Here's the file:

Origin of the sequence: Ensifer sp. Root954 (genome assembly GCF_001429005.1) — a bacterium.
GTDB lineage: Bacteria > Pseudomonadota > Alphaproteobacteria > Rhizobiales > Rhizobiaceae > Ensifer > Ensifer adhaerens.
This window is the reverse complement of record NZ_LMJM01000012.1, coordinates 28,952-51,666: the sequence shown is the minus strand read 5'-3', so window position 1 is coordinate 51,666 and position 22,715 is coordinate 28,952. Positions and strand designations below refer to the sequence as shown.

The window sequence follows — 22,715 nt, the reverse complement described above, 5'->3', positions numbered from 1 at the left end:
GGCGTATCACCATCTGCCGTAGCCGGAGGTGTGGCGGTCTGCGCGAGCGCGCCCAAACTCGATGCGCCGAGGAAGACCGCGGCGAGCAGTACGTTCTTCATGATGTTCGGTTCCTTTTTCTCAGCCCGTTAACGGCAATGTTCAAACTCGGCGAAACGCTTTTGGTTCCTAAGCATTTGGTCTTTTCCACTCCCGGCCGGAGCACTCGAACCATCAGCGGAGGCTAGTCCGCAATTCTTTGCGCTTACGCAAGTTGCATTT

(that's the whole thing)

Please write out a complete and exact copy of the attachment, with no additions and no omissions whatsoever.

Origin of the sequence: Ensifer sp. Root954 (genome assembly GCF_001429005.1) — a bacterium.
GTDB lineage: Bacteria > Pseudomonadota > Alphaproteobacteria > Rhizobiales > Rhizobiaceae > Ensifer > Ensifer adhaerens.
This window is the reverse complement of record NZ_LMJM01000012.1, coordinates 28,952-51,666: the sequence shown is the minus strand read 5'-3', so window position 1 is coordinate 51,666 and position 22,715 is coordinate 28,952. Positions and strand designations below refer to the sequence as shown.

The window sequence follows — 22,715 nt, the reverse complement described above, 5'->3', positions numbered from 1 at the left end:
GGCGTATCACCATCTGCCGTAGCCGGAGGTGTGGCGGTCTGCGCGAGCGCGCCCAAACTCGATGCGCCGAGGAAGACCGCGGCGAGCAGTACGTTCTTCATGATGTTCGGTTCCTTTTTCTCAGCCCGTTAACGGCAATGTTCAAACTCGGCGAAACGCTTTTGGTTCCTAAGCATTTGGTCTTTTCCACTCCCGGCCGGAGCACTCGAACCATCAGCGGAGGCTAGTCCGCAATTCTTTGCGCTTACGCAAGTTGCATTT